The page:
Dirty dancing

Dirty Projectors get a little tongue-tied, but sally forth valiantly. Plus: Kid Cudi, Phoenix, and more
Circular Projectors


SONIC REDUCER "I guess it's different things at different times. I guess different songs are in different modes." David Longstreth of Dirty Projectors is trying — but not very hard — to discuss his songwriting process by phone from Richmond, Va. From the sound of it, the Projectors are trudging along sluggishly today, so as one of those writers with a word or two to spare, I thought I'd help the tongue-tied onetime Yalie out.

"So do you write songs by jamming together as a band or do you compose all the parts yourself?" I wonder innocently.

"It's hard to write music by jamming," sighs Longstreth, 27, "though not for someone like Phish. Or the Grateful Dead. Or the String Cheese Incident. Hey," he decides to turn the tables on his tiresome interrogator, "what kind of music do you listen to?"

Somehow I think I just got stuck in the String Cheese camp for throwing out the dreaded J word, although Longstreth gets gabby at the mention of his friends and fellow Brooklyner soft-liners Grizzly Bear and happily talks about the leaked "crappy burns" of that band's latest disc, Veckatimest (Warp).

"We all like to hang out and listen to jams and stuff," he offers tentatively, as if trying out a new language, one perhaps invented by candle-selling hippies and moe.-moony preppies.

Oh, never mind — trust the art, not the artist, as my mother, a shiftless artist, once said. And Dirty Projectors' art is excellent this time around: the Longstreth-led group's seventh long-player, Bitte Orca (Domino), is a cunning, insinuatingly likeable collection of characteristically complex, left-field songs that seem to shoot from the hip for that ineffable quality that some fine Top 10 hip-hop appears to aim for — polyrhythmic pop that sound as easy and natural as a school-yard chant — while preserving Longstreth's glimmering, almost-Afropop-like guitar playing, random (string cheese) incidents of harp, and unexpected time signatures that bring to mind, yep, the jams of Yes and their proggy ilk.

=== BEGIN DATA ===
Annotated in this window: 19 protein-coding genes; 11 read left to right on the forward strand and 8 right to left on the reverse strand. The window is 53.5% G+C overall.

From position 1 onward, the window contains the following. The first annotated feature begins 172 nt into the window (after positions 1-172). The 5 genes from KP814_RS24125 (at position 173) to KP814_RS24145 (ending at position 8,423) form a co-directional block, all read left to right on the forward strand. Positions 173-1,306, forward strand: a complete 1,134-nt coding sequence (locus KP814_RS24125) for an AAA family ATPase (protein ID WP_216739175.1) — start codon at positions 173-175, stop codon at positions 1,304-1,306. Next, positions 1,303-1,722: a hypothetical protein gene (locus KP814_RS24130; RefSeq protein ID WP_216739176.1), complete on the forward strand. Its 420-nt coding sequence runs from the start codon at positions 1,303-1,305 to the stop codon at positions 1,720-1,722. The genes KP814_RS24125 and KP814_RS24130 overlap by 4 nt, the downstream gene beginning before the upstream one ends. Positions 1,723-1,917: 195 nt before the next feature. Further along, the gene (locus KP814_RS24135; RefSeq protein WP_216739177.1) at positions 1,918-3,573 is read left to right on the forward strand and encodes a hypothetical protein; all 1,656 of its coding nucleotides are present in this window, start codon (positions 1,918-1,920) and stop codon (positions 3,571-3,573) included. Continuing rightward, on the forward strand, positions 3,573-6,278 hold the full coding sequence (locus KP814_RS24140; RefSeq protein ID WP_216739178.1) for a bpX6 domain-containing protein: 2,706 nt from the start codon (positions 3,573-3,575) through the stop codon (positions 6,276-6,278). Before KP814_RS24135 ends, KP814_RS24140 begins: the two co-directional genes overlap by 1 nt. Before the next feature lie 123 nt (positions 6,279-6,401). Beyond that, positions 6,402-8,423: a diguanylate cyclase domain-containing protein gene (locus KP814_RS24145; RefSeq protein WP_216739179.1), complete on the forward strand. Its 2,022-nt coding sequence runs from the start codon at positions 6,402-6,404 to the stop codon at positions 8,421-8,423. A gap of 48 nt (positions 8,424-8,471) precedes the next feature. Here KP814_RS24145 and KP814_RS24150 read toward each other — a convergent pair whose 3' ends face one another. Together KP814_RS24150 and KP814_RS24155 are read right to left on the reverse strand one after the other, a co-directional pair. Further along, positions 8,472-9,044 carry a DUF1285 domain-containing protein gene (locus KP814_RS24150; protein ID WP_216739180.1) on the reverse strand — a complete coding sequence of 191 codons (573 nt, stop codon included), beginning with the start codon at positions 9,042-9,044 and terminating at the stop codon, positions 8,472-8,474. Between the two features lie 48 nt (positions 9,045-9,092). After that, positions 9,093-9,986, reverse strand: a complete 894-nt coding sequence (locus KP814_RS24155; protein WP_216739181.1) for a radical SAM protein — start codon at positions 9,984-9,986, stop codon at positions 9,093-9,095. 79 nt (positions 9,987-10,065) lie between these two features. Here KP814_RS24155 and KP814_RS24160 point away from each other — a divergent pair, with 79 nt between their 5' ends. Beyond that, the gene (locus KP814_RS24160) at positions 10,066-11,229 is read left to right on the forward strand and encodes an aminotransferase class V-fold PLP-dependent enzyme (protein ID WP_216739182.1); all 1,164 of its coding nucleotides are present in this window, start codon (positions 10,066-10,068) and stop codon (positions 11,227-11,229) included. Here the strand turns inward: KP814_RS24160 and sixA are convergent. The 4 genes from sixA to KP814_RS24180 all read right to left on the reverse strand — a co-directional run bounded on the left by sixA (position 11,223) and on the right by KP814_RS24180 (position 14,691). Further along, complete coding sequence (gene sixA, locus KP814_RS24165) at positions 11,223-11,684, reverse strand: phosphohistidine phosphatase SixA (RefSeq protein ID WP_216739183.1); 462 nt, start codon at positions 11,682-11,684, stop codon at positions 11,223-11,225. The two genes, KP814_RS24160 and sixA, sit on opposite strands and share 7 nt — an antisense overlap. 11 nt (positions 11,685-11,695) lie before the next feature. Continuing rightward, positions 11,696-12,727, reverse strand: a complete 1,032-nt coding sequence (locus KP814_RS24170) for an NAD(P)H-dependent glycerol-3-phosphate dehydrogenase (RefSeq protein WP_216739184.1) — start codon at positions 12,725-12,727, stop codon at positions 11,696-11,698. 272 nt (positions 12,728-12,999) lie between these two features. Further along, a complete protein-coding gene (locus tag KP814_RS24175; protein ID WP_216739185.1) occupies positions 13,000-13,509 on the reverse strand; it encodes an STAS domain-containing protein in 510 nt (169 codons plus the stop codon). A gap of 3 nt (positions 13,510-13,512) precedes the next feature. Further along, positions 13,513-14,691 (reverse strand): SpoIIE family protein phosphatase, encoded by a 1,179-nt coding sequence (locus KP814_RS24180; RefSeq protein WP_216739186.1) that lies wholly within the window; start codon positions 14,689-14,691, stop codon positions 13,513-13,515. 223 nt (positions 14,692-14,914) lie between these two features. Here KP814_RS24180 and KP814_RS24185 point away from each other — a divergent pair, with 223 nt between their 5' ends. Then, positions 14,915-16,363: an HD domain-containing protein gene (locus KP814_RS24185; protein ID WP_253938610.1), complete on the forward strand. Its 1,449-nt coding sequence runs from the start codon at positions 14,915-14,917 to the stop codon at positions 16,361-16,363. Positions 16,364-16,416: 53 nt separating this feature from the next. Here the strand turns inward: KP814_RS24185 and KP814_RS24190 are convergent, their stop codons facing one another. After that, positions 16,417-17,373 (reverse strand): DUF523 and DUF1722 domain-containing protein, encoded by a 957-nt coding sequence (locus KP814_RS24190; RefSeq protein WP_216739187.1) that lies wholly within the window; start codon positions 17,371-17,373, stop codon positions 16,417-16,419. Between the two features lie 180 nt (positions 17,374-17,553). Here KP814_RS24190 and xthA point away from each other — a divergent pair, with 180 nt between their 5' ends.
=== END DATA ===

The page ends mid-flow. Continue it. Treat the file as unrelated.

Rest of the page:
Still, those name-drops don't quite encompass Longstreth's romantic falsetto feints on "The Bride," the cock-eyed and sinuous Bjork-meets-Beyonce dance-pop of "Stillness Is the Move," or the fetching, erratic chamber folk of "Two Doves" — and do little to capture how luminously lovely the album is, for all its hard corners and uncompromising eccentricity, and how good his current band — which includes vocalist-guitarist Amber Coffman, vocalist-keyboardist-guitarist-bassist Angel Deradoorian, drummer Brian Mcomber — sounds live.

Little wonder that Longstreth has little patience for fool questions — words do little to sum up the gentle bite of Bitte Orca. "A song is like a living thing," he explains, not sure he'll be understood. "And recording is a document of the song at a particular moment in time. But I think if you're playing well, there's an element of growth that's happening as you're playing. I wouldn't describe it as improvisation — but flux."


July 7, 8 p.m., $15


628 Divisadero, SF




Though the tune first emerged last year, the infectious Day 'n' Nite has been going damn near every day and night since Kanye got behind the Cleveland, Ohio, native. With Sean Paul, Ice Cube, and others. Fri/26, 6 p.m., $25.50–$95.50. Shoreline Amphitheatre, One Amphitheatre Pkwy., Mountain View.

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